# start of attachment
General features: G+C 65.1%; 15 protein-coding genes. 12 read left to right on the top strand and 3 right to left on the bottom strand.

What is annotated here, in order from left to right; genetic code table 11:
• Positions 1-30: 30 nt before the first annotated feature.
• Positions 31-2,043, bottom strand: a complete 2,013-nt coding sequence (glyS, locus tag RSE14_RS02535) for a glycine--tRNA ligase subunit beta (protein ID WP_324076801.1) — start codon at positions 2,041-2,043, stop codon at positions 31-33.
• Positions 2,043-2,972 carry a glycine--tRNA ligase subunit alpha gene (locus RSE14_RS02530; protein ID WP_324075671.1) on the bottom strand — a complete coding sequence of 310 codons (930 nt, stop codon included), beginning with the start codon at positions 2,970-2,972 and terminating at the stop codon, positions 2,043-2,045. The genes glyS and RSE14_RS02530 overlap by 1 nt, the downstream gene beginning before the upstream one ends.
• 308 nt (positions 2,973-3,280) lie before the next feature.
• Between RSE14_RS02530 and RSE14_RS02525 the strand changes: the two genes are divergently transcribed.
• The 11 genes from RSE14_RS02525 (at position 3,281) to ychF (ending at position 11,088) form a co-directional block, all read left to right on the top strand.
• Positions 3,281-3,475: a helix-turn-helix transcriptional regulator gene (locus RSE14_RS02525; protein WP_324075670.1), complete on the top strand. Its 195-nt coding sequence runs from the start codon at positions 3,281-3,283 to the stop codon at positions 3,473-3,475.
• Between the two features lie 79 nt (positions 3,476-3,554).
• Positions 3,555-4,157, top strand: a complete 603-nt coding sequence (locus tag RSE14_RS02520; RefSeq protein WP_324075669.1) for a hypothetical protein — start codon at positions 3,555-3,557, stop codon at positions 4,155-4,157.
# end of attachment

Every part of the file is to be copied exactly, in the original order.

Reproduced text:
General features: G+C 65.1%; 15 protein-coding genes. 12 read left to right on the top strand and 3 right to left on the bottom strand.

What is annotated here, in order from left to right; genetic code table 11:
• Positions 1-30: 30 nt before the first annotated feature.
• Positions 31-2,043, bottom strand: a complete 2,013-nt coding sequence (glyS, locus tag RSE14_RS02535) for a glycine--tRNA ligase subunit beta (protein ID WP_324076801.1) — start codon at positions 2,041-2,043, stop codon at positions 31-33.
• Positions 2,043-2,972 carry a glycine--tRNA ligase subunit alpha gene (locus RSE14_RS02530; protein ID WP_324075671.1) on the bottom strand — a complete coding sequence of 310 codons (930 nt, stop codon included), beginning with the start codon at positions 2,970-2,972 and terminating at the stop codon, positions 2,043-2,045. The genes glyS and RSE14_RS02530 overlap by 1 nt, the downstream gene beginning before the upstream one ends.
• 308 nt (positions 2,973-3,280) lie before the next feature.
• Between RSE14_RS02530 and RSE14_RS02525 the strand changes: the two genes are divergently transcribed.
• The 11 genes from RSE14_RS02525 (at position 3,281) to ychF (ending at position 11,088) form a co-directional block, all read left to right on the top strand.
• Positions 3,281-3,475: a helix-turn-helix transcriptional regulator gene (locus RSE14_RS02525; protein WP_324075670.1), complete on the top strand. Its 195-nt coding sequence runs from the start codon at positions 3,281-3,283 to the stop codon at positions 3,473-3,475.
• Between the two features lie 79 nt (positions 3,476-3,554).
• Positions 3,555-4,157, top strand: a complete 603-nt coding sequence (locus tag RSE14_RS02520; RefSeq protein WP_324075669.1) for a hypothetical protein — start codon at positions 3,555-3,557, stop codon at positions 4,155-4,157.